“The basic human need to be watched was once satisfied by God”
I read this quote before watching Sevdaliza’s music video for Human. Before even pressing the play button I started thinking of it’s implications. Now bear with me, because what follows is simply my thought process, and may or may not follow the exact narrative of the video.
Humans seem to have always had this desire to be a spectacle for some audience; be it God or our peers. Perhaps it’s written in our DNA, have we evolved this way? Surely, I can’t be the only one who has experienced those moments when no one was there to clap at a random strike of genius, or to witness a minor victory. Like that one time you haphazardly threw a wad of notes over your shoulder and it landed in the waste basket ~ somehow. That stunned feeling of, Oh shit!! I just did that, and the frantic guffawing at yourself as you look over your shoulder, hoping, praying someone else saw that too.
Maybe it stems from our desire to share our lives with one another, to feel connected and not so alone. Social media wouldn’t be such an important part of our daily life if sharing wasn’t one of our most profound needs.
But moreso, why is it that being watched, and more specifically being a spectacle seems to be intrinsically ingrained with our shadowy depths? With guilt, and shame?
Think back to one of the most accessible examples of this: Santa Claus. As children we were coerced into “appropriate" behaviors because somewhere out there, some hurly burly man with a cotton candy beard was watching our every move. And if we succeeded in hiding our ugly and primal impulses, we would be rewarded, right?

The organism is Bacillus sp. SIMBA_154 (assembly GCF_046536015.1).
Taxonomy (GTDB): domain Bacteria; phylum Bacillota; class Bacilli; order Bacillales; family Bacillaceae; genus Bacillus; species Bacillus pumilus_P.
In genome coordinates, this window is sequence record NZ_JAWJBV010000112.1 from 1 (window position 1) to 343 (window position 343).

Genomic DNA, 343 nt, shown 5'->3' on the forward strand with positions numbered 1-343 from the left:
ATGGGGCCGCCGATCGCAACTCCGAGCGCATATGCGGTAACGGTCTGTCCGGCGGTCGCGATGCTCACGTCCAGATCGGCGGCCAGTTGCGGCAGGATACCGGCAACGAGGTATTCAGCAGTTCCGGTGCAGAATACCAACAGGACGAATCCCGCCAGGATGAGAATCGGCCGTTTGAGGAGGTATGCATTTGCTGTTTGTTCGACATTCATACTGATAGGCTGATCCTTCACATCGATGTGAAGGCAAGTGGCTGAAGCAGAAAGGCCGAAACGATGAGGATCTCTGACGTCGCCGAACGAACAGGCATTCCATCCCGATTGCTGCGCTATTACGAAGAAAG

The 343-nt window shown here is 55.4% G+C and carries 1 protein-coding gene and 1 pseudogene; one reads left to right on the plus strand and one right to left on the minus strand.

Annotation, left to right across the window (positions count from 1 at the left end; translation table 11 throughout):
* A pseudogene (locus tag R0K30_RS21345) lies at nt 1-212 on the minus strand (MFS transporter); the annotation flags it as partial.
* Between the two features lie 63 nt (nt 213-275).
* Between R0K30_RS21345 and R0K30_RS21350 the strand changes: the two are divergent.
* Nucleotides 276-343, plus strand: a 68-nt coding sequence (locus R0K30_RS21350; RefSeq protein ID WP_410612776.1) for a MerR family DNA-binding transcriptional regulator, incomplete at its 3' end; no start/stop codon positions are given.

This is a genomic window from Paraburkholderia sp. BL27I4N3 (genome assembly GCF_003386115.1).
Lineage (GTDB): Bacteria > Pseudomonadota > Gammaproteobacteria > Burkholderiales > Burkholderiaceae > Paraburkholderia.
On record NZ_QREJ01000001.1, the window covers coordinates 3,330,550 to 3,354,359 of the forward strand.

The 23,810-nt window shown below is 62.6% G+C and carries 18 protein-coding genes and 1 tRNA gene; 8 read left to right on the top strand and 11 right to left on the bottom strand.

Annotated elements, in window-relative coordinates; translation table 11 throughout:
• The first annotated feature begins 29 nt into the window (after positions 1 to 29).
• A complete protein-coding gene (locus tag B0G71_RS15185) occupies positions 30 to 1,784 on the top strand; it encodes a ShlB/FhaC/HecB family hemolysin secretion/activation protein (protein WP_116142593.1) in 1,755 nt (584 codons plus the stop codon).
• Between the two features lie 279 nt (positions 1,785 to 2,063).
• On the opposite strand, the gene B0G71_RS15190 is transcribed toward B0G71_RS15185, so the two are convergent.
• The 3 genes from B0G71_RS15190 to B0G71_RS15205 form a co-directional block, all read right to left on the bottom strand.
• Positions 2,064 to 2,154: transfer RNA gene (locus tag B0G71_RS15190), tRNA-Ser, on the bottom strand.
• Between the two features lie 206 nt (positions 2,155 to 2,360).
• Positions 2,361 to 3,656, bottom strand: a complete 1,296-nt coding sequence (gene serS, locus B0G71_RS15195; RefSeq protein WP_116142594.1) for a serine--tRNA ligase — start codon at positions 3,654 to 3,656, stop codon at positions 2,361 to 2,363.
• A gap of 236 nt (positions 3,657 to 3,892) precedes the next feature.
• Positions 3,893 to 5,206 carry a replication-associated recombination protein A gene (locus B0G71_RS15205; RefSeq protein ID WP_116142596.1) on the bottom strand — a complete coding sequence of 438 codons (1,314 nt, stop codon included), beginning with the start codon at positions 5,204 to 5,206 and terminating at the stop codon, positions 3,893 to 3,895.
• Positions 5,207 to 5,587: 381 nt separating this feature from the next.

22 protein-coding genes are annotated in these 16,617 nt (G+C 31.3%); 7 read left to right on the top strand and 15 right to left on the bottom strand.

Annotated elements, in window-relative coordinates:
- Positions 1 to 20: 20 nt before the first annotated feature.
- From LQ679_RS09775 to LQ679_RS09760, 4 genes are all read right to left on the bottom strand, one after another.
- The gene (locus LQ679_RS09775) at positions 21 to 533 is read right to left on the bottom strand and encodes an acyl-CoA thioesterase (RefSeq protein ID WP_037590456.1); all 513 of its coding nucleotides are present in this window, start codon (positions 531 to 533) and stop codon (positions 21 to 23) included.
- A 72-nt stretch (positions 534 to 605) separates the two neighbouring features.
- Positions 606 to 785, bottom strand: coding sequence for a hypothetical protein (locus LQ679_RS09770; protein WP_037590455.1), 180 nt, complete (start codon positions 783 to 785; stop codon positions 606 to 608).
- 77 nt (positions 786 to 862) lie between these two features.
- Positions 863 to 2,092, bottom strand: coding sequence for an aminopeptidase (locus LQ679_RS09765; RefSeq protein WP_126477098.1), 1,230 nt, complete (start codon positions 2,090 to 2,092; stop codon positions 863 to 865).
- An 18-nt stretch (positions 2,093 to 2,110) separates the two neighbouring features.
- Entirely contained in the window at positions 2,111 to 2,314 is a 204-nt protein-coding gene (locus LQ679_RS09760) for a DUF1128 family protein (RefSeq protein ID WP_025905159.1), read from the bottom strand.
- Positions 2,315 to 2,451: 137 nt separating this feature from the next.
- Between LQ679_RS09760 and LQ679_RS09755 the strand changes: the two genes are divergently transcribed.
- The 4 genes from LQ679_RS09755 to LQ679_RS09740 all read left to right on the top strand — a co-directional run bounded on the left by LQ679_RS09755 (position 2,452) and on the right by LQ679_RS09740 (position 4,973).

The spectator is usually (and predictably so in this video) male. If you’ve taken a single art history course, you’re very familiar with the term the ‘male gaze’ and how it supposedly objectifies women. The women depicted in copious scenes throughout art history, lie about lackadaisically with their most desirable parts exposed to the viewer. In these scenarios the gaze always implies some sort of overt sexuality, which yet again is that taboo part of women that is expected to be hidden; admired by men, but not enjoyed by the woman herself.
But what I love most about Human, is that Sevdaliza seems to be exposing her sexuality and is completely aware of her male audience. At some point in the video I realized that she too is a spectator. She represents the female gaze and is watching the men just as intently. In this moment, she’s in full possession of her power, and her sexuality. She seems to have the gaze of Medusa herself.
But lets take a moment to break away from the typical argument, because that’s never been what’s interested me. Sure, there are men watching this beautiful woman coil and sway, but it also beckons us to break the third wall, and call attention to ourselves. Aren’t we the voyeurs in this case? And what the hell are our motivations for watching this video?
I won’t lie, I watched it because a dear friend of mine recommended it to me. But contrary to what I’ve written thus far, I wasn’t attracted to it for it’s darkness, esoteric references, or blatant sexuality. My deepest interest was in what was hidden beyond the skin of the woman, beyond the physical, and apparent. What is it that was trying to break free through this performance?
I am admittedly an optimist, but what I saw was a woman bringing all that darkness out into the light for her spectator to see, and being transformed in the process. I saw her pointing a finger not only at her audience, but also at herself, and saying, I too see you, and in the dialectic of us seeing each other, we can be lifted.